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Assuming that you have an amateur radio license makes this easier, but it's quite possible that the UK legal language includes provisions that may be applicable and allow transmission without a license. It depends on the specifics of the emergency in question. I would strongly recommend familiarizing yourself with the relevant definitions in the legal code of your country; it's perfectly possible that an emergency situation allows you to transmit on frequencies you otherwise wouldn't be allowed to, even if the emergency situation does not revolve around you directly (for example, you tune your transceiver across the bands without a license and come across an emergency transmission by someone else).

If possible, find a frequency that is actually in use and where you can hear both stations; it makes it much more likely that someone will hear your call. Call mayday mayday mayday (life-threatening emergency) or break break emergency (non-life-threatening emergency) as soon as is practical (on a handover if you can afford to wait that amount of time), and unless the situation is extremely dire wait a few moments for acknowledgement. Hopefully one of the stations will respond with something like Jim, break for emergency, go ahead emergency. As the remote operator making such a go-ahead request, you want to be extremely concise, clear, and unambigiously tell the breaking station to go ahead with its transmission and all others to cease transmission. Ideally, at this point the remote station operators will have grabbed a blank piece of paper and a writing utensil of some kind, and be prepared to take notes. For the receiving stations to be taking notes is absolutely essential; as a receiver you will not remember the details! Also, all stations able to receive an emergency report should copy it down; if the station making the emergency report goes off the air for whatever reason, the chances are much better that even in the case of heavy interference a complete report can be pieced together by the remaining stations.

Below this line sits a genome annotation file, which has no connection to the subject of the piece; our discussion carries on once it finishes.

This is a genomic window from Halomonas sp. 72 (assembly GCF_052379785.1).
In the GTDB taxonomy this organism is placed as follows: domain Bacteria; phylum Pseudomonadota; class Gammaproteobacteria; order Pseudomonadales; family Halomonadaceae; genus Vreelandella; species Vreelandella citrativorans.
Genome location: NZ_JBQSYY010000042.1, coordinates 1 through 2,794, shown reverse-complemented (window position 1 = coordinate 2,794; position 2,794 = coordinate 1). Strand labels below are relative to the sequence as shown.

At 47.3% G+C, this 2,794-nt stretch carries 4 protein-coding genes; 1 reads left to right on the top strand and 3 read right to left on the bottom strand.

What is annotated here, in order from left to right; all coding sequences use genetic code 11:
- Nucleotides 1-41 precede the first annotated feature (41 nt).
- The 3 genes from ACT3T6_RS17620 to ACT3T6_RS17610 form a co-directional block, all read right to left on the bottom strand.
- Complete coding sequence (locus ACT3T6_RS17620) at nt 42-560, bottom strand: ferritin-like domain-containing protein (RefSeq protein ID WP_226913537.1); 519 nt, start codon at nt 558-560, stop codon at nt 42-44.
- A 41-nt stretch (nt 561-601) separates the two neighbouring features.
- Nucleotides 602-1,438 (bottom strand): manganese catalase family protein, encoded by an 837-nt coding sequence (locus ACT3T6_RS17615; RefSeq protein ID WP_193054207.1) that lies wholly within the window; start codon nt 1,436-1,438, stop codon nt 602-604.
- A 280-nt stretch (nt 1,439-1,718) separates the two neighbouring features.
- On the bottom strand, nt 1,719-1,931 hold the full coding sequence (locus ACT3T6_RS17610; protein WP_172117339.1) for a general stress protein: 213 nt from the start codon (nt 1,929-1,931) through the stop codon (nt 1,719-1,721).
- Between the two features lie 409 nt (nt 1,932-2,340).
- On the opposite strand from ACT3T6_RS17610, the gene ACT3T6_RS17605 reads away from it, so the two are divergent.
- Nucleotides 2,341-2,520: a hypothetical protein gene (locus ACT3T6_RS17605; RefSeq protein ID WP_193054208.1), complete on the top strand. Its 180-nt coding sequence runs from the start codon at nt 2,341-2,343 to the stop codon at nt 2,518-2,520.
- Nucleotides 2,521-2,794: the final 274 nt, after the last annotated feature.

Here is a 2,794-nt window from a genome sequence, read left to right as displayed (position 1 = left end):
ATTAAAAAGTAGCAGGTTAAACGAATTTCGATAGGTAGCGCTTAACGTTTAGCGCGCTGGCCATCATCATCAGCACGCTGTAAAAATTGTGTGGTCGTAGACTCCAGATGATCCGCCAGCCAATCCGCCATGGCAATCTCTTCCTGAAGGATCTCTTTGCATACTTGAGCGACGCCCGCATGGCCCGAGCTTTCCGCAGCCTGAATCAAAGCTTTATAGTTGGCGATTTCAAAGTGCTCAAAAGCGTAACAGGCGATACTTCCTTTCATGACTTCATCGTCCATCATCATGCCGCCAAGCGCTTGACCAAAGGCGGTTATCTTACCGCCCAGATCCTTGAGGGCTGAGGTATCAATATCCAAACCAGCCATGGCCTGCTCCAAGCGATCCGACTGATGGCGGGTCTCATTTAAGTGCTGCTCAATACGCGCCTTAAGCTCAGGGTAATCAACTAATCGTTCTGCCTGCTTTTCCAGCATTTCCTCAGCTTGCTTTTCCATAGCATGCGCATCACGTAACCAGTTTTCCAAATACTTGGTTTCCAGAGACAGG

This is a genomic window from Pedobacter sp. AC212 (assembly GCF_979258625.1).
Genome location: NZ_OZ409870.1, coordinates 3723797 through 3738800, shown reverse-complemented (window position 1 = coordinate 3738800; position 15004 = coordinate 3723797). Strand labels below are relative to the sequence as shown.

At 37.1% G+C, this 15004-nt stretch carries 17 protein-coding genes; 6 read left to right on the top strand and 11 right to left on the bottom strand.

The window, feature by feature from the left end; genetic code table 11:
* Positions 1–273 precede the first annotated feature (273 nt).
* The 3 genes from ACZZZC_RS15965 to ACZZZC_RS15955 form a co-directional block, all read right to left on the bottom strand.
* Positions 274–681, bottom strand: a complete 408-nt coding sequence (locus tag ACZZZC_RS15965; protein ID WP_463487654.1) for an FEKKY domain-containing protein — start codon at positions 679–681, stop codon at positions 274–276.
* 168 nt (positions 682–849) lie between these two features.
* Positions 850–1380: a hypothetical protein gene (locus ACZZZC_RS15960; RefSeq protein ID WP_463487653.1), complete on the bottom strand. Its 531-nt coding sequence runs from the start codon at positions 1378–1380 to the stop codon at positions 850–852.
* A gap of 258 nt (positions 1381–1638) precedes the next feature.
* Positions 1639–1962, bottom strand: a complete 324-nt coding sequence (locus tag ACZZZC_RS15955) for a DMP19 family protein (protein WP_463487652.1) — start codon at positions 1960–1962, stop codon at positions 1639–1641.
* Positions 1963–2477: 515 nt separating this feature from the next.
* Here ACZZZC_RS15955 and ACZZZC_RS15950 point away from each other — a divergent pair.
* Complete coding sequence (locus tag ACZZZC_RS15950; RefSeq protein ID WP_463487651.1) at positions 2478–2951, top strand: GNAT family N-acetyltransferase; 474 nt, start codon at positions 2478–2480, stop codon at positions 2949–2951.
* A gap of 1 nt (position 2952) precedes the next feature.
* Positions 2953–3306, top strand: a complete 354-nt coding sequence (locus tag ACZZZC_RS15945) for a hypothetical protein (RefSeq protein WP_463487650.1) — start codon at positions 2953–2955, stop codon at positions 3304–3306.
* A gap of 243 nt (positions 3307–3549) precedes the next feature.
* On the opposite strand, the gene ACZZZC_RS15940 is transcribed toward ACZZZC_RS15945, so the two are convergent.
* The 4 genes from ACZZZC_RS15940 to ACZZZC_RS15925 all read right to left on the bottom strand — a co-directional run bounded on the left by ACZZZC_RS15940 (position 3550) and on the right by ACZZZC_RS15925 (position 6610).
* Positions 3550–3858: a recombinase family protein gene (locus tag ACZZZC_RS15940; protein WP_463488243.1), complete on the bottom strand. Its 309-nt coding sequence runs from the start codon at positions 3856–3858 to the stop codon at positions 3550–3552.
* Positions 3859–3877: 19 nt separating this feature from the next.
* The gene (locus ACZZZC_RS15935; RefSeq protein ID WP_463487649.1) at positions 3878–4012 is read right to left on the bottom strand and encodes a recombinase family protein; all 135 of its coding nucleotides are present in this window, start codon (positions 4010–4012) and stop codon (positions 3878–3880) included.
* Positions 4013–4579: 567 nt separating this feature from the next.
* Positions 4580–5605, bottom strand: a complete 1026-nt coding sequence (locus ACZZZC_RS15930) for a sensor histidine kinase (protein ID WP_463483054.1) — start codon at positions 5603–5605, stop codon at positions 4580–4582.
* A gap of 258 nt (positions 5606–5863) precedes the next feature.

Then, I would suggest reporting things in logical order. Stay calm. Consider what information is needed to offer assistance. For a wilderness emergency, I'd state:

  • The kind of emergency (broken leg, vehicle collision, wildfire, ...).
  • The position, in some unambigious manner (for example "Grothwick national park distance 30 miles east of Tadwick, distance 12 miles direction north from trail head on the length 72 miles trail"). Spell out numbers ("seven two", possibly even "seven two point zero" rather than "seventytwo"). GPS coordinates if available will greatly help, but if it's an actual emergency, I wouldn't wait for the GPS receiver to get a fix; you can always complement later.
  • The assistance required ("need transportation to nearest hospital", "need fire prevention services", ...)

After that, STOP. Say "any receiving station, confirm complete reception of emergency report" or something equally unambigious. Hopefully someone will acknowledge, or at least ask for a repeat of some missed piece of information. Note that there may be stations listening without transmission capability so a lack of response does not necessarily mean that nobody heard you. The ability for a remote station to acknowledge is why I suggest finding a frequency that is actually in use and breaking into the communications.